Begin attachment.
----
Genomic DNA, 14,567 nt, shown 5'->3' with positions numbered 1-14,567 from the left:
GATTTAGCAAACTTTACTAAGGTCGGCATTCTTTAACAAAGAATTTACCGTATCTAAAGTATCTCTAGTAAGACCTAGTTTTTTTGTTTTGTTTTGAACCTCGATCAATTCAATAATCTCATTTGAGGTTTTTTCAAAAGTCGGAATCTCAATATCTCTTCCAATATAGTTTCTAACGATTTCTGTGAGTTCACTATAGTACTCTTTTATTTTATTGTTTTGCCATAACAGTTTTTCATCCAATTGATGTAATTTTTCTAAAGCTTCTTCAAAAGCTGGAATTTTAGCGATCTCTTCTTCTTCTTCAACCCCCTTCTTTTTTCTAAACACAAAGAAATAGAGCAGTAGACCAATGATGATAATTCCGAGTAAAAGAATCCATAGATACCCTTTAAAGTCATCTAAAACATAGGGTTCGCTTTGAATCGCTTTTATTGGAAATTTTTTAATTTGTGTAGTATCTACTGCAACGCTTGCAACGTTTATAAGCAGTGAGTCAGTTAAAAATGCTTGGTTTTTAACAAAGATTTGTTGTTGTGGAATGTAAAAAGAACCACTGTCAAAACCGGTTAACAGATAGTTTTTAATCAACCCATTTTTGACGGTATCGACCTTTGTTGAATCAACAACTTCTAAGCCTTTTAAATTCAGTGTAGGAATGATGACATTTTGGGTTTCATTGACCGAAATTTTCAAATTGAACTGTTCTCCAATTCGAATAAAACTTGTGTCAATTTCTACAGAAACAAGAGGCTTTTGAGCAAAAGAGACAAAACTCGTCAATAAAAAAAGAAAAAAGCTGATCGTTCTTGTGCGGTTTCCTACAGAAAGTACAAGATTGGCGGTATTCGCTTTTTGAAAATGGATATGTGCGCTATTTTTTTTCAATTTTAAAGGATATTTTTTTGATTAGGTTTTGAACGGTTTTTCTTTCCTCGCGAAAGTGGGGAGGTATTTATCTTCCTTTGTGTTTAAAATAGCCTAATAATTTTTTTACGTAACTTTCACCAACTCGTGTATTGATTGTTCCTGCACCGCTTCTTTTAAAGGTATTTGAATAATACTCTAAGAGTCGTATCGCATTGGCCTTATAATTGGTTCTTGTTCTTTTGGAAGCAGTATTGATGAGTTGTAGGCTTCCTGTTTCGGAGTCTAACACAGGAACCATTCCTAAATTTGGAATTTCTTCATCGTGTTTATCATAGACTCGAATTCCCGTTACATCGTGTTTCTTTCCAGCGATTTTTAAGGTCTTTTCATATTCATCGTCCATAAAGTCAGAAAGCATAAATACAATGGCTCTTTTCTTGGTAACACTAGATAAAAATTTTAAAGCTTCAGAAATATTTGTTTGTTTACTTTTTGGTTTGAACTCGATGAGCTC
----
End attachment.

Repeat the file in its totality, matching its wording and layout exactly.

Genomic DNA, 14,567 nt, shown 5'->3' with positions numbered 1-14,567 from the left:
GATTTAGCAAACTTTACTAAGGTCGGCATTCTTTAACAAAGAATTTACCGTATCTAAAGTATCTCTAGTAAGACCTAGTTTTTTTGTTTTGTTTTGAACCTCGATCAATTCAATAATCTCATTTGAGGTTTTTTCAAAAGTCGGAATCTCAATATCTCTTCCAATATAGTTTCTAACGATTTCTGTGAGTTCACTATAGTACTCTTTTATTTTATTGTTTTGCCATAACAGTTTTTCATCCAATTGATGTAATTTTTCTAAAGCTTCTTCAAAAGCTGGAATTTTAGCGATCTCTTCTTCTTCTTCAACCCCCTTCTTTTTTCTAAACACAAAGAAATAGAGCAGTAGACCAATGATGATAATTCCGAGTAAAAGAATCCATAGATACCCTTTAAAGTCATCTAAAACATAGGGTTCGCTTTGAATCGCTTTTATTGGAAATTTTTTAATTTGTGTAGTATCTACTGCAACGCTTGCAACGTTTATAAGCAGTGAGTCAGTTAAAAATGCTTGGTTTTTAACAAAGATTTGTTGTTGTGGAATGTAAAAAGAACCACTGTCAAAACCGGTTAACAGATAGTTTTTAATCAACCCATTTTTGACGGTATCGACCTTTGTTGAATCAACAACTTCTAAGCCTTTTAAATTCAGTGTAGGAATGATGACATTTTGGGTTTCATTGACCGAAATTTTCAAATTGAACTGTTCTCCAATTCGAATAAAACTTGTGTCAATTTCTACAGAAACAAGAGGCTTTTGAGCAAAAGAGACAAAACTCGTCAATAAAAAAAGAAAAAAGCTGATCGTTCTTGTGCGGTTTCCTACAGAAAGTACAAGATTGGCGGTATTCGCTTTTTGAAAATGGATATGTGCGCTATTTTTTTTCAATTTTAAAGGATATTTTTTTGATTAGGTTTTGAACGGTTTTTCTTTCCTCGCGAAAGTGGGGAGGTATTTATCTTCCTTTGTGTTTAAAATAGCCTAATAATTTTTTTACGTAACTTTCACCAACTCGTGTATTGATTGTTCCTGCACCGCTTCTTTTAAAGGTATTTGAATAATACTCTAAGAGTCGTATCGCATTGGCCTTATAATTGGTTCTTGTTCTTTTGGAAGCAGTATTGATGAGTTGTAGGCTTCCTGTTTCGGAGTCTAACACAGGAACCATTCCTAAATTTGGAATTTCTTCATCGTGTTTATCATAGACTCGAATTCCCGTTACATCGTGTTTCTTTCCAGCGATTTTTAAGGTCTTTTCATATTCATCGTCCATAAAGTCAGAAAGCATAAATACAATGGCTCTTTTCTTGGTAACACTAGATAAAAATTTTAAAGCTTCAGAAATATTTGTTTGTTTACTTTTTGGTTTGAACTCGATGAGCTC